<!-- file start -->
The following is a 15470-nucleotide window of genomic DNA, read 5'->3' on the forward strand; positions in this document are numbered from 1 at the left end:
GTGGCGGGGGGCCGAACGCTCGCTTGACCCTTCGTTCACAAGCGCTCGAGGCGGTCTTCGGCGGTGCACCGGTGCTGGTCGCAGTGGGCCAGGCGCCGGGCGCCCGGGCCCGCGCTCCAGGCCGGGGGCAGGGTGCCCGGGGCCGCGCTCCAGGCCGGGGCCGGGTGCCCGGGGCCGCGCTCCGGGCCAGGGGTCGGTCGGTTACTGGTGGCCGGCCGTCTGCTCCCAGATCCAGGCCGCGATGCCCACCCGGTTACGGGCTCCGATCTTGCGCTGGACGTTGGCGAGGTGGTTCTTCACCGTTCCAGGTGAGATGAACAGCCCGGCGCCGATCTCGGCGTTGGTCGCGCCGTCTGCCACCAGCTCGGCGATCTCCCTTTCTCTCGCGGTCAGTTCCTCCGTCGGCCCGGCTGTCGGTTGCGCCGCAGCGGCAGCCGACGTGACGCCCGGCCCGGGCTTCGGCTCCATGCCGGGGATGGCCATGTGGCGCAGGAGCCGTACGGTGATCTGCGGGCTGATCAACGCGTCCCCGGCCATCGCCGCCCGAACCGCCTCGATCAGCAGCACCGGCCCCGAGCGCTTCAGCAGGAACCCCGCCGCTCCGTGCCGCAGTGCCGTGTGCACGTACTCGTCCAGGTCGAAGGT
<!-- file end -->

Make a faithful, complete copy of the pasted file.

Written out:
The following is a 15470-nucleotide window of genomic DNA, read 5'->3' on the forward strand; positions in this document are numbered from 1 at the left end:
GTGGCGGGGGGCCGAACGCTCGCTTGACCCTTCGTTCACAAGCGCTCGAGGCGGTCTTCGGCGGTGCACCGGTGCTGGTCGCAGTGGGCCAGGCGCCGGGCGCCCGGGCCCGCGCTCCAGGCCGGGGGCAGGGTGCCCGGGGCCGCGCTCCAGGCCGGGGCCGGGTGCCCGGGGCCGCGCTCCGGGCCAGGGGTCGGTCGGTTACTGGTGGCCGGCCGTCTGCTCCCAGATCCAGGCCGCGATGCCCACCCGGTTACGGGCTCCGATCTTGCGCTGGACGTTGGCGAGGTGGTTCTTCACCGTTCCAGGTGAGATGAACAGCCCGGCGCCGATCTCGGCGTTGGTCGCGCCGTCTGCCACCAGCTCGGCGATCTCCCTTTCTCTCGCGGTCAGTTCCTCCGTCGGCCCGGCTGTCGGTTGCGCCGCAGCGGCAGCCGACGTGACGCCCGGCCCGGGCTTCGGCTCCATGCCGGGGATGGCCATGTGGCGCAGGAGCCGTACGGTGATCTGCGGGCTGATCAACGCGTCCCCGGCCATCGCCGCCCGAACCGCCTCGATCAGCAGCACCGGCCCCGAGCGCTTCAGCAGGAACCCCGCCGCTCCGTGCCGCAGTGCCGTGTGCACGTACTCGTCCAGGTCGAAGGT